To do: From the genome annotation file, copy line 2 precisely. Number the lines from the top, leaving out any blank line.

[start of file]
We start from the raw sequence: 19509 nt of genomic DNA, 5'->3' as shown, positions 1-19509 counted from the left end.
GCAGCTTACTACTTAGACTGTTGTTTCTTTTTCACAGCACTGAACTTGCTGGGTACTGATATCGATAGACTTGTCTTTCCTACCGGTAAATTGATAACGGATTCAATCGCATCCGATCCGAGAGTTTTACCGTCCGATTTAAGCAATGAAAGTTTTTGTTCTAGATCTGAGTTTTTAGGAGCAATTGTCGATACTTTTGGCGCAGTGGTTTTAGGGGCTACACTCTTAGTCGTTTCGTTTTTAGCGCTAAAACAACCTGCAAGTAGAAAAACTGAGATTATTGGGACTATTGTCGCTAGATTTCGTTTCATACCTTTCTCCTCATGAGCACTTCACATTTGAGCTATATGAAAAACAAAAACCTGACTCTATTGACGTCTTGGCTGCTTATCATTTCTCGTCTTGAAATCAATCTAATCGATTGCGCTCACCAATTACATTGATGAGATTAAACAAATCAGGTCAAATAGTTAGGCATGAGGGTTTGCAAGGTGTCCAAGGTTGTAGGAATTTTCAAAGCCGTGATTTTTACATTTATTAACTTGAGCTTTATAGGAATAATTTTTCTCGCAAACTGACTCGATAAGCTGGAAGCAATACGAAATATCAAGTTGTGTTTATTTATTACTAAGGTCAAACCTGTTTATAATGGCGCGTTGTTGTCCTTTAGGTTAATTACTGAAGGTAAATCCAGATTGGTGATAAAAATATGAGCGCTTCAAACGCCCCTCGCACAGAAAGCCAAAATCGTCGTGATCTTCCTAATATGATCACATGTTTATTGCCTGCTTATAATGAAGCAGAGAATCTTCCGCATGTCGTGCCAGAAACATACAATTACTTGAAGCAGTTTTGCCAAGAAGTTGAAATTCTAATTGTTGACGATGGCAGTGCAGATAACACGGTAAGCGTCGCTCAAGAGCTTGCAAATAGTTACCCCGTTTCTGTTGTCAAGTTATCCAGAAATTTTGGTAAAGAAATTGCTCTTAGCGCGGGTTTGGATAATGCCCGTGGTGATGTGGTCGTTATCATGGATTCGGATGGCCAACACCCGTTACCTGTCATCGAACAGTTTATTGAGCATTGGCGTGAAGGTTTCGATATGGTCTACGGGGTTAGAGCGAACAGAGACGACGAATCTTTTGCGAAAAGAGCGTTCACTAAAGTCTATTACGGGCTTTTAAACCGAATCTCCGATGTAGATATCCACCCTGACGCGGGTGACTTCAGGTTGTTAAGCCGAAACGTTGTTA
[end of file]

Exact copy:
GCAGCTTACTACTTAGACTGTTGTTTCTTTTTCACAGCACTGAACTTGCTGGGTACTGATATCGATAGACTTGTCTTTCCTACCGGTAAATTGATAACGGATTCAATCGCATCCGATCCGAGAGTTTTACCGTCCGATTTAAGCAATGAAAGTTTTTGTTCTAGATCTGAGTTTTTAGGAGCAATTGTCGATACTTTTGGCGCAGTGGTTTTAGGGGCTACACTCTTAGTCGTTTCGTTTTTAGCGCTAAAACAACCTGCAAGTAGAAAAACTGAGATTATTGGGACTATTGTCGCTAGATTTCGTTTCATACCTTTCTCCTCATGAGCACTTCACATTTGAGCTATATGAAAAACAAAAACCTGACTCTATTGACGTCTTGGCTGCTTATCATTTCTCGTCTTGAAATCAATCTAATCGATTGCGCTCACCAATTACATTGATGAGATTAAACAAATCAGGTCAAATAGTTAGGCATGAGGGTTTGCAAGGTGTCCAAGGTTGTAGGAATTTTCAAAGCCGTGATTTTTACATTTATTAACTTGAGCTTTATAGGAATAATTTTTCTCGCAAACTGACTCGATAAGCTGGAAGCAATACGAAATATCAAGTTGTGTTTATTTATTACTAAGGTCAAACCTGTTTATAATGGCGCGTTGTTGTCCTTTAGGTTAATTACTGAAGGTAAATCCAGATTGGTGATAAAAATATGAGCGCTTCAAACGCCCCTCGCACAGAAAGCCAAAATCGTCGTGATCTTCCTAATATGATCACATGTTTATTGCCTGCTTATAATGAAGCAGAGAATCTTCCGCATGTCGTGCCAGAAACATACAATTACTTGAAGCAGTTTTGCCAAGAAGTTGAAATTCTAATTGTTGACGATGGCAGTGCAGATAACACGGTAAGCGTCGCTCAAGAGCTTGCAAATAGTTACCCCGTTTCTGTTGTCAAGTTATCCAGAAATTTTGGTAAAGAAATTGCTCTTAGCGCGGGTTTGGATAATGCCCGTGGTGATGTGGTCGTTATCATGGATTCGGATGGCCAACACCCGTTACCTGTCATCGAACAGTTTATTGAGCATTGGCGTGAAGGTTTCGATATGGTCTACGGGGTTAGAGCGAACAGAGACGACGAATCTTTTGCGAAAAGAGCGTTCACTAAAGTCTATTACGGGCTTTTAAACCGAATCTCCGATGTAGATATCCACCCTGACGCGGGTGACTTCAGGTTGTTAAGCCGAAACGTTGTTA